Why You Should Use The Serverless Application Model (SAM) To Test And Deploy Cloud Resources In AWS

December 8th, 2022

  • Serverless
  • AWS
  • SAM
Why You Should Use The Serverless Application Model (SAM) To Test And Deploy Cloud Resources In AWS

Photo by Redd F

In this article, I describe 4 reasons why you should start testing and deploying cloud resources using the Serverless Application Model to help your company become more scalable and productive.

1. Deployment confidence

When was the last time you had a production bug you couldn’t reproduce locally?

I know - it’s frustrating. You can’t test a scenario with Docker Compose in development if you use Kubernetes in production. With SAM, on the other hand, you can describe the resources you need (queues, lambdas, policies, databases, etc.) in a readable template you can use for all deployment stages.

Develop against real cloud resources to minimise discrepancies between environments and make deployments feel routine.

# AWS SAM template for an Amazon S3 application
# https://docs.aws.amazon.com/lambda/latest/dg/with-s3-example-use-app-spec.html

AWSTemplateFormatVersion: "2010-09-09"
Transform: AWS::Serverless-2016-10-31
        Type: AWS::Serverless::Function
            Handler: handler
            Runtime: runtime
            Timeout: 60
            Policies: AWSLambdaExecute
                    Type: S3
                        Bucket: !Ref SrcBucket
                        Events: s3:ObjectCreated:*

        Type: AWS::S3::Bucket

2. Architecture visibility

When tasked to work on a feature you have never worked on before, can you find the related code in less than five minutes?

If the answer is no, you might have a problem with code discoverability. Having to depend on developers to remember custom infrastructure solutions is not scalable and leads to time waste. With SAM, on the other hand, templates become the unique source of truth for what is running in production, from services to policies.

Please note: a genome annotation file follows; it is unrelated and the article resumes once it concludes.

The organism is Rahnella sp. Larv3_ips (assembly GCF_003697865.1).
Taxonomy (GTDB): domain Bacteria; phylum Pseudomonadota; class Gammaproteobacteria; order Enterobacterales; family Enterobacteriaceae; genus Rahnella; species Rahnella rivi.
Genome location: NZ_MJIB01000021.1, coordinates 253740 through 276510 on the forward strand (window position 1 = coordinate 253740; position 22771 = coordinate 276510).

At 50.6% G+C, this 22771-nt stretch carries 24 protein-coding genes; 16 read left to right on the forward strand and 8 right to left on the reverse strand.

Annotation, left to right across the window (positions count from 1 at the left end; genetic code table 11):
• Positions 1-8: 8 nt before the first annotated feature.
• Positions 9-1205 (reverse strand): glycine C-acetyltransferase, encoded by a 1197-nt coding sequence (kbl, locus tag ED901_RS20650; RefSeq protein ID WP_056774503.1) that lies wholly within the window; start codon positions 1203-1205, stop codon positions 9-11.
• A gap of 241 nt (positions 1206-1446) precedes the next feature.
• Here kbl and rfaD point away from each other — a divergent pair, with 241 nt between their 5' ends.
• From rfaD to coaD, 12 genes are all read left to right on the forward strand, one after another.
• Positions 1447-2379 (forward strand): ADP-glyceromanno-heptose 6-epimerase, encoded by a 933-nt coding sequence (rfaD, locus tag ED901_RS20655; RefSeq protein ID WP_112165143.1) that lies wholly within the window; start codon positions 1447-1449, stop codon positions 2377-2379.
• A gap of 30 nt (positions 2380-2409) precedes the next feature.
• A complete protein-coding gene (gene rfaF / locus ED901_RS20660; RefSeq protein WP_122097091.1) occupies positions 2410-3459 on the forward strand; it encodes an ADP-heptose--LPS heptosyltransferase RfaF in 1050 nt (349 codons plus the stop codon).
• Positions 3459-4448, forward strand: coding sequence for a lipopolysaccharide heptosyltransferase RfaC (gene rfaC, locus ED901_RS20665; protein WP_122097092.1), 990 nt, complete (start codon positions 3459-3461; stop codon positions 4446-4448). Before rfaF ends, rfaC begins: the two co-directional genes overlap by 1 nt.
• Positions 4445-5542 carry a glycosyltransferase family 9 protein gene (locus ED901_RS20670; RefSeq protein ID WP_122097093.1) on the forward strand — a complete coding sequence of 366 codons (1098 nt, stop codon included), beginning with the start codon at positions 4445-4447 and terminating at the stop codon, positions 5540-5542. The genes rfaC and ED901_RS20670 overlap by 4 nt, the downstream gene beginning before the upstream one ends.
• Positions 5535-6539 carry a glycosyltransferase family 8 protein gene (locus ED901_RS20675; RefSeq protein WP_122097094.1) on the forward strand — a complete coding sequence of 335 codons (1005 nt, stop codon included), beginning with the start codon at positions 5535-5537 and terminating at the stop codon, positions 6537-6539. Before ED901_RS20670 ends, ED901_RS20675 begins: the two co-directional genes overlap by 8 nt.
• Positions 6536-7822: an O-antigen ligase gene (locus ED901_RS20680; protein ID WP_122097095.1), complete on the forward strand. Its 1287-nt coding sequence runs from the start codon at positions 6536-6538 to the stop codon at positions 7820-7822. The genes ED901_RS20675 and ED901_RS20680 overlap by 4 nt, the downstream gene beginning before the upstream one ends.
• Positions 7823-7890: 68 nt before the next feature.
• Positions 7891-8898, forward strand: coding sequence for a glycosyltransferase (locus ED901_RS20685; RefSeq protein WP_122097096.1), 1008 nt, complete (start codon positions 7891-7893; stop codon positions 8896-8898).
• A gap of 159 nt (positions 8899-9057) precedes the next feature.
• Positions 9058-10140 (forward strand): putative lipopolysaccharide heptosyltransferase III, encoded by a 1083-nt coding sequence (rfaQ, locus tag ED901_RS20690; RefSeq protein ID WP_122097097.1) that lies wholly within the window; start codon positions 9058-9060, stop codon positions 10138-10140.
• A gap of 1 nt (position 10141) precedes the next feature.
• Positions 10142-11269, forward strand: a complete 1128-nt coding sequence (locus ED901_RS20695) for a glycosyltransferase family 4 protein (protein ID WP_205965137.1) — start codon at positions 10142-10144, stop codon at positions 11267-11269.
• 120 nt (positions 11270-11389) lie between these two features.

Use standardised template files to minimise coupling between developers and features.

3. Versioned infrastructure

Have you ever manually tested a resource on AWS and then, a month later, received an unexpected billing since you had forgotten to delete it?

It happened to me - a few times. Making changes manually from the AWS console or command line is prone to errors and doesn’t generate a viewable history. With SAM, on the other hand, you can group a set of resources under a stack name that can be updated or deleted at any time.

Use SAM templates version control to record the history of your infrastructure evolution.

4. Smooth onboarding

How long do you take to get a new developer up to speed with your company development environment?

I am referring to the dependencies to install, database test data to populate and cloud permissions to obtain. You should try to automate this as much as possible and make it not reliable on operating systems and machine performances. With SAM, you can get up and running in a matter of minutes, as you only need an AWS account, the SAM CLI and the AWS CLI.

Remove the friction between configuration and testing to make developers focus on building features.

The level of abstraction of the tools we use continues to increase, so it’s up to you to use it to your advantage.

Embrace this revolution in your next feature.